The Social Security system, which funds benefits to millions of recipients with payroll taxes, will pay out more this year than it will take in, The New York Times reported Wednesday.
If accurate, the prediction about Social Security, the federal pension system, could eventually have profound consequences to beneficiaries, many of whom rely on the checks as their sole means of income.
"When the level of the trust fund gets to zero, you have to cut benefits," Alan Greenspan, who helped rescue Social Security about three decades ago, told The Times in an interview published Thursday.
The chief actuary of the Social Security Administration, Stephen C. Goss, told the newspaper that the projection would have no effect on 2010s benefits, explaining that beneficiaries would continue to get paid the same amount.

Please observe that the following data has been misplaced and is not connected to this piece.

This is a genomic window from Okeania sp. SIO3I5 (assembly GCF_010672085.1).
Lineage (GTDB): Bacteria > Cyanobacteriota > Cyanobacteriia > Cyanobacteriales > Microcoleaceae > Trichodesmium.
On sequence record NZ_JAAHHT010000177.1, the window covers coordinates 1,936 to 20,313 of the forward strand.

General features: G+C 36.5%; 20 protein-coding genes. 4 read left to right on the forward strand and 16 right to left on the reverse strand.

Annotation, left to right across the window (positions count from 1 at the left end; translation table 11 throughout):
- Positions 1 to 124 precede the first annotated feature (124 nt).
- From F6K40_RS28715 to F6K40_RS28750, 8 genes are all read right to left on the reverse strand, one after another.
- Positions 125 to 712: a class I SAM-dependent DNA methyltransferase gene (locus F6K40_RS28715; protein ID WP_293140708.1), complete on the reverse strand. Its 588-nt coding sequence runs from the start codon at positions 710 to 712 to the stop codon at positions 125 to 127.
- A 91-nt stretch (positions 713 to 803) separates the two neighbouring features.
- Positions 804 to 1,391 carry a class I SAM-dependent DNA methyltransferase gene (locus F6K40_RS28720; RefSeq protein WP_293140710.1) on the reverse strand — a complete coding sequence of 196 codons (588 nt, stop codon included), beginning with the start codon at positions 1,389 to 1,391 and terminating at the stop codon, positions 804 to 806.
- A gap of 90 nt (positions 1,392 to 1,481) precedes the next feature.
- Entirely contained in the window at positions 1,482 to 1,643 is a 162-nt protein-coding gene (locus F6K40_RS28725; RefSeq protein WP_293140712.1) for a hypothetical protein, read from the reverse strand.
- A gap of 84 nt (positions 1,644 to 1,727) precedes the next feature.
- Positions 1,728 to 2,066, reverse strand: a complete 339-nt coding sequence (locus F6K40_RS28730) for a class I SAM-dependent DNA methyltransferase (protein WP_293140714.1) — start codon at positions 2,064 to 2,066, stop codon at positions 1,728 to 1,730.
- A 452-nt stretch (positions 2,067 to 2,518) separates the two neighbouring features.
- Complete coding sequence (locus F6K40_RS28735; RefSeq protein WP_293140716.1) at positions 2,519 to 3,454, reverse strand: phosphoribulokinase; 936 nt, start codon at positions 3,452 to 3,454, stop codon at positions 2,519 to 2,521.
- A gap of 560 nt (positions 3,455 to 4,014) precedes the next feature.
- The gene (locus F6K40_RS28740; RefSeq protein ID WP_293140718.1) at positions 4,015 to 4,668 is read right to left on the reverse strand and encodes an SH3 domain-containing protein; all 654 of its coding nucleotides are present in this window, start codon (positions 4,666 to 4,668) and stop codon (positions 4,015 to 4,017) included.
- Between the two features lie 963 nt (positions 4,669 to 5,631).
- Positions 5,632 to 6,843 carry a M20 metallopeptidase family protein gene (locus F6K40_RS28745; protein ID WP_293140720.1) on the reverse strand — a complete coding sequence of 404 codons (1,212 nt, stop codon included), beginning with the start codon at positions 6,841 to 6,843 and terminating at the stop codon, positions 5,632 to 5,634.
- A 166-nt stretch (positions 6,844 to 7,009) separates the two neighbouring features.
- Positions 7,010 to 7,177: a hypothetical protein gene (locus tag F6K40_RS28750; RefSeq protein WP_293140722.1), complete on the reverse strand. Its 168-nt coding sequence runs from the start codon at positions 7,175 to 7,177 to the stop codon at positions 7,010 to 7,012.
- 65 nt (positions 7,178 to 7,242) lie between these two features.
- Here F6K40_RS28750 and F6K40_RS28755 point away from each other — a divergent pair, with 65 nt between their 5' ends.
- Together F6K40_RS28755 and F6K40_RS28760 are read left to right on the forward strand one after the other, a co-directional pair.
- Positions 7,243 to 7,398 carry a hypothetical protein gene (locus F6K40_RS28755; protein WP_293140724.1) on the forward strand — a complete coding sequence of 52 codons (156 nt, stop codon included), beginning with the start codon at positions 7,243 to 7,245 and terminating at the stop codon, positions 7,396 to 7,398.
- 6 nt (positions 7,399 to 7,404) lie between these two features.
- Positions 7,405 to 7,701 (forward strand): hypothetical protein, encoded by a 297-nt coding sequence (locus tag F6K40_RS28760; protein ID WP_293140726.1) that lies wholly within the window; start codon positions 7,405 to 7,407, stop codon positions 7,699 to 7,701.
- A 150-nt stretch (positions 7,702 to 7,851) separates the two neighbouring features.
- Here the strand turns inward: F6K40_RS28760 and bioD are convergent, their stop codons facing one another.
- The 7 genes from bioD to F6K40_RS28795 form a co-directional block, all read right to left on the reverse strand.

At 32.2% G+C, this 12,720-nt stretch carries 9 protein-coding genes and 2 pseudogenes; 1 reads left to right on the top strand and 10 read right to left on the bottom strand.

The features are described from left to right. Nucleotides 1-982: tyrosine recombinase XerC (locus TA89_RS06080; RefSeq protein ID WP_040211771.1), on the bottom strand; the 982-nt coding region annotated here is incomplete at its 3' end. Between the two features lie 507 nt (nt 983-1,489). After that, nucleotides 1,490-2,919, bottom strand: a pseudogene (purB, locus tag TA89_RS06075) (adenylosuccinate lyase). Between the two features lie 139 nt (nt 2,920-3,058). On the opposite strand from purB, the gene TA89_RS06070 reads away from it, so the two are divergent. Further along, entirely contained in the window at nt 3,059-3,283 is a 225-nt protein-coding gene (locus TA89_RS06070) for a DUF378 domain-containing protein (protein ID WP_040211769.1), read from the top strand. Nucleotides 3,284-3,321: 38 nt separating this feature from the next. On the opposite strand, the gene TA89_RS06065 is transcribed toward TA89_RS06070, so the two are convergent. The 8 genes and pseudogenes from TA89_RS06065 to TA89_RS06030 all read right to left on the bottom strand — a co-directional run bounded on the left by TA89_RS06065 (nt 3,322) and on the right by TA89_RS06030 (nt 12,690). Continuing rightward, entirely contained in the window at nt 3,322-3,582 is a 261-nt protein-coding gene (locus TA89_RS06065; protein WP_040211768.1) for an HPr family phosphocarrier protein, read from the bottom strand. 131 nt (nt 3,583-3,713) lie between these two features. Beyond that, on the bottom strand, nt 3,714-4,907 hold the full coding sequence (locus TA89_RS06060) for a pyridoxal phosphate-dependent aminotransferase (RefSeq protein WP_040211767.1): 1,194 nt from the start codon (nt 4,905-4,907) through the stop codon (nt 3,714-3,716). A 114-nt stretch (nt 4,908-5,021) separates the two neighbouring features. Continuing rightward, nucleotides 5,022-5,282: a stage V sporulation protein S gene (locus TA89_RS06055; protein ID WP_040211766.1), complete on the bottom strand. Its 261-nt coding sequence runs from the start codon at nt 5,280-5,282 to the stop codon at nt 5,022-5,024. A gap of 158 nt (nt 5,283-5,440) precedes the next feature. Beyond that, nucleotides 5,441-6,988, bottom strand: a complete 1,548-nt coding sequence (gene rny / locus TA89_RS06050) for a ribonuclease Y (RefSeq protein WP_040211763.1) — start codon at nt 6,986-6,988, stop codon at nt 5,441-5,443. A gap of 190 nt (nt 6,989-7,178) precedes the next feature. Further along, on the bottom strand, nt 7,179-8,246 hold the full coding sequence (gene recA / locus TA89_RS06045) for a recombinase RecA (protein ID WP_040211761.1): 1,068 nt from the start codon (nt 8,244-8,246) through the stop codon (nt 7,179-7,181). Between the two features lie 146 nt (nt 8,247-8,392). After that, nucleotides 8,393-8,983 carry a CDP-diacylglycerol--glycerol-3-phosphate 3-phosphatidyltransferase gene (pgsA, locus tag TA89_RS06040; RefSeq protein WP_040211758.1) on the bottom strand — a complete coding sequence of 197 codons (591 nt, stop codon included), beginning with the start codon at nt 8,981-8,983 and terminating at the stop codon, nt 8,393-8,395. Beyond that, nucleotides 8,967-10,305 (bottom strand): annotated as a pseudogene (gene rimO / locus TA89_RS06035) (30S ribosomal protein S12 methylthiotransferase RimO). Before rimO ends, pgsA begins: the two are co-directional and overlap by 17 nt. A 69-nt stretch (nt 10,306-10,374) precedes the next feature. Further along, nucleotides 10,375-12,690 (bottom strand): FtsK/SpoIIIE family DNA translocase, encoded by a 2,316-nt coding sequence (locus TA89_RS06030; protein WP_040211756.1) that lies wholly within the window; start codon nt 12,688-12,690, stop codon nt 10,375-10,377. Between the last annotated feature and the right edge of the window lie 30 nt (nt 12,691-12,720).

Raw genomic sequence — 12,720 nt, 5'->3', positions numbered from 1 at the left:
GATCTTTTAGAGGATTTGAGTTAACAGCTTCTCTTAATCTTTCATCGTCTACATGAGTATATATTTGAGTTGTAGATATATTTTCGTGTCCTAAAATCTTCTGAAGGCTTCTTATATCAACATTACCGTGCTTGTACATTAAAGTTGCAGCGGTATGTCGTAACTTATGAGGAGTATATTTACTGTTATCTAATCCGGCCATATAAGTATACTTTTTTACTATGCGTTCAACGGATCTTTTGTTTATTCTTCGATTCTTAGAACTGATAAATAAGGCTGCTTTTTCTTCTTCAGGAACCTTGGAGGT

The system hadn't been expected to take in less than it needs to pay out until 2016, The Times story reports.
The system is sliding quicker into insolvency because more people in the economic downturn have applied for benefits sooner than expected. With fewer people working, there are far fewer salaries to tax. Experts also blame the worsening woes of the system on the bursting of the real estate bubble.
Federal law prohibits the Social Security system from paying out an amount greater than its balance in a given year, The Times reported.
Within a few weeks, the Social Security administration is set to release its own predictions for this year in its board of trustees' annual report.